In the 1990’s, M.A.C. Cosmetics hired RuPaul, the now famous drag queen, to be the first face of M.A.C AIDS Fund, a grass roots effort to make a difference in the world with community outreach for HIV/AIDS. The disease, which was highly stigmatized at the time, was largely misunderstood and underrepresented. That being said, M.A.C. Cosmetics took a strategic risk. They hired a drag queen, fought for a controversial issue, and by doing so planted a stake in the ground as a pioneer in the fight against HIV/AIDS. Not only that, but they addressed a social issue that was effecting their customers, employees, and community. The issue was risky, but also relevant to the brand’s core through its major stakeholders. Now, not only is the company one of the largest corporate non-pharmaceutical givers providing support for a cure, but established their brand as a leader, with risk-adverse competitors being followers. As corporate citizenship programs have become wildly popular in terms of supporting education, gender equality, and countless other worthy initiatives, there is also a lot of ‘noise’ in the corporate philanthropy space. It is critical for corporations to consider this ‘noise’ when deciding to focus on a cause area.
What M.A.C. did was a risky decision, but the decision reinforced the brand – by supporting its customers, employees, and community – and brought a voice for an issue. This brings me to my main point, imagine if instead of companies fueling crowded philanthropic sectors – they really considered causes in need, which aligned with the brand, and fostered support for the issue. I think my point is easier explained in examples than in theory. Imagine if Mini Cooper supported Little People of America, a nonprofit organization that provides support and information to people of short stature and their families. Not only would Mini Cooper be able to have a larger impact (due to the smaller amount of funds the organization receives), but Mini Cooper would then establish themselves as a leader in corporate citizenship. Another example, if you’re one of the 450 companies that still have Native American mascots, first, I encourage you to change your mascot to stop exploiting a group of people for your personal gains, and then I encourage you to support the indigenous population of the Americas. If you teamed up with The American Indian College Fund, a nonprofit that provides American Indians with student scholarships, you would be able to help rectify the brand mistakes of the past and be a leader in support of a cause area lacking major corporate funding.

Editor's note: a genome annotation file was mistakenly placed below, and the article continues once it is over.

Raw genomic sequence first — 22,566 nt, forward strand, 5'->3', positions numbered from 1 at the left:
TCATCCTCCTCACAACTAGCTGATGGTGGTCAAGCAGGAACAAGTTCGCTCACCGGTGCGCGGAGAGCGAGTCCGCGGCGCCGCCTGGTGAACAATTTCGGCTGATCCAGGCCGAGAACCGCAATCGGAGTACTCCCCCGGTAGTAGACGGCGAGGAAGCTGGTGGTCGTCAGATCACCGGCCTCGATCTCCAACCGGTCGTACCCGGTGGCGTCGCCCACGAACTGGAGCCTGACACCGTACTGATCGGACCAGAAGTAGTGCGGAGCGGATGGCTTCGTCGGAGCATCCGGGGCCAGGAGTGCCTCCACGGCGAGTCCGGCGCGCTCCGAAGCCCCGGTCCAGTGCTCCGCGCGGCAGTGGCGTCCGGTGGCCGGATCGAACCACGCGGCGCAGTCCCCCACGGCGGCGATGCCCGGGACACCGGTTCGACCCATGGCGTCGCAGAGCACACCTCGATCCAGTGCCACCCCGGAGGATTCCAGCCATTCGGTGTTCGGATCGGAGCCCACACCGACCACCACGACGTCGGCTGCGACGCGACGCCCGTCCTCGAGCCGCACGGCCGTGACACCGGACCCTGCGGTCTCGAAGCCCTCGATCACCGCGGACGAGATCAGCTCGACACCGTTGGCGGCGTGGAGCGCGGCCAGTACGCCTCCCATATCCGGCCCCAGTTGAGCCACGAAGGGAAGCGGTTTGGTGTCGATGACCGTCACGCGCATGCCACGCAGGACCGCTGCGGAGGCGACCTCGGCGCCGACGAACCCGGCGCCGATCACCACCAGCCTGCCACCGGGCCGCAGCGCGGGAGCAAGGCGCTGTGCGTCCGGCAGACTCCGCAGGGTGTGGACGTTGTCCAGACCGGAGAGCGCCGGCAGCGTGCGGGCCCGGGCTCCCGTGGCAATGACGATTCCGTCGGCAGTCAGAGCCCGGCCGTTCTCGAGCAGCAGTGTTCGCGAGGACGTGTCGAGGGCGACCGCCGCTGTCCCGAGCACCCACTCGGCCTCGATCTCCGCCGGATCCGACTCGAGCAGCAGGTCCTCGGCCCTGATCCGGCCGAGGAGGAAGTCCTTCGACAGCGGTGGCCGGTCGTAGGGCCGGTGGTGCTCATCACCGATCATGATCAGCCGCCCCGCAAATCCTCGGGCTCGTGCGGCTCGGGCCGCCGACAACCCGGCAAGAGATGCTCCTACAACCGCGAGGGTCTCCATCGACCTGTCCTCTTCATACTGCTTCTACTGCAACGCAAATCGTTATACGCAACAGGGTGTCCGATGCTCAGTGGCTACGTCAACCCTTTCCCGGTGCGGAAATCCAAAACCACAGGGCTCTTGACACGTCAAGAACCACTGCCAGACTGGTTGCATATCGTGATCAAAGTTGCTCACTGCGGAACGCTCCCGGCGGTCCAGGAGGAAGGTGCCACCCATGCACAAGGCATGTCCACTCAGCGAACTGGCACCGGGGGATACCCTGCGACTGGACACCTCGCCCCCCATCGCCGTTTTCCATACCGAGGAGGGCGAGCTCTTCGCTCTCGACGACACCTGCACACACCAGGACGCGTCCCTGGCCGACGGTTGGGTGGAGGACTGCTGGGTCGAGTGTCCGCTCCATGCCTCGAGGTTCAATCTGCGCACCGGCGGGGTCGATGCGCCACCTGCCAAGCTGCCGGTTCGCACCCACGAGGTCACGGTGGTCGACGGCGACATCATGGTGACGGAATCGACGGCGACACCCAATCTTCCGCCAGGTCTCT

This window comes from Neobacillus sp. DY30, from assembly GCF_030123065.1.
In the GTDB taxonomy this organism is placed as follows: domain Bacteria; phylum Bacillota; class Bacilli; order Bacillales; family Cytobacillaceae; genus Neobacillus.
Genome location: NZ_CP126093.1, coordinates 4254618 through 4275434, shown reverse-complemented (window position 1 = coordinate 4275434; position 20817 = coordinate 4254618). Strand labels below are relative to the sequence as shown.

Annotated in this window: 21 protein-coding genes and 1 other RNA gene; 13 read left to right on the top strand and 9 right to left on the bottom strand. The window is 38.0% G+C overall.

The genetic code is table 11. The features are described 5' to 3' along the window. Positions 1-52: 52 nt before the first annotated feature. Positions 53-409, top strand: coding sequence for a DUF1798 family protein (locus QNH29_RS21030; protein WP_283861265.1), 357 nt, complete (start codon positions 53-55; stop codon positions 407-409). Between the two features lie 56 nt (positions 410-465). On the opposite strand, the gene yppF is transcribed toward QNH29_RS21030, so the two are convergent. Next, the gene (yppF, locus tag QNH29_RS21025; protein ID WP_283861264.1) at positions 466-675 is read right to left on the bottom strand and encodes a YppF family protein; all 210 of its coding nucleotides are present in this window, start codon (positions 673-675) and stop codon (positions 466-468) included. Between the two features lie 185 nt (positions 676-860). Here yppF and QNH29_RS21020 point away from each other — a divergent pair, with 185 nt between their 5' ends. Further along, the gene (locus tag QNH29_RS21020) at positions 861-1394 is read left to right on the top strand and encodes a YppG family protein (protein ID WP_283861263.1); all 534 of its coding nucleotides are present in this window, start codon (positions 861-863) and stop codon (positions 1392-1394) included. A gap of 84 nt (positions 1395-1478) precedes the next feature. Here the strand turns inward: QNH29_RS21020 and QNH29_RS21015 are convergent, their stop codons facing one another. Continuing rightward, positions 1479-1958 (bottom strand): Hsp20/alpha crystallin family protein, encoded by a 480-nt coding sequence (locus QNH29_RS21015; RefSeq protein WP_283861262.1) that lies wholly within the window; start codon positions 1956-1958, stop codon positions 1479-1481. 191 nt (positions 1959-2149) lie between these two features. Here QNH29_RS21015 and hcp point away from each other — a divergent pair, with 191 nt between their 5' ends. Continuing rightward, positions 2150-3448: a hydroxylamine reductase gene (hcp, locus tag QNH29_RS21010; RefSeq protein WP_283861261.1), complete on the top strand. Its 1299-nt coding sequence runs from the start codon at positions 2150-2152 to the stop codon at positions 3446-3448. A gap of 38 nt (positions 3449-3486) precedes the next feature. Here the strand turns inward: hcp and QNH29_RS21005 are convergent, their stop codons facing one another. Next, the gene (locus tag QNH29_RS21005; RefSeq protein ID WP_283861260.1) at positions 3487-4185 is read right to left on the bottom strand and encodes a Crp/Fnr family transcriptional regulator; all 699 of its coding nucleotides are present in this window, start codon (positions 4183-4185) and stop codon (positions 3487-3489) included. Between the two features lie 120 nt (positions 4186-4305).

Is this important? Yes, it is. Without seriously considering your corporate citizenship strategy, the program will be limited in its effect on your brand, ROI, and most importantly impact – because they aren’t unique and limit risk. As a brand strategy professional, if you’re considering developing a corporate citizenship program I would encourage you to find the asset that makes your brand special and then find an organization and cause area related to your purpose and make your own. Be like M.A.C. and define a complicated and controversial issue. Heck, if you work for Mini Cooper and are reading this – take our ideas – high tides raise all boats. Let’s continue to be a culture of risk takers and create value for brands and society.
If you need support on your corporate citizenship strategy, please contact Win at firstname.lastname@example.org
 “AIDS Fund.” MAC AIDS FUND. MAC Cosmetics, n.d. Web. 13 Sept. 2016.
 Toal, By Robin. “Top Ten Donors for HIV and AIDS Projects Worldwide – Funds for NGOs.” Funds for NGOs. FundsforNGOs, 19 Mar. 2014. Web. 13 Sept. 2016.
 Wilson, Chris. “These 450 Companies Still Use Native American Mascots.” Time. Time, 18 June 2014. Web. 13 Sept. 2016.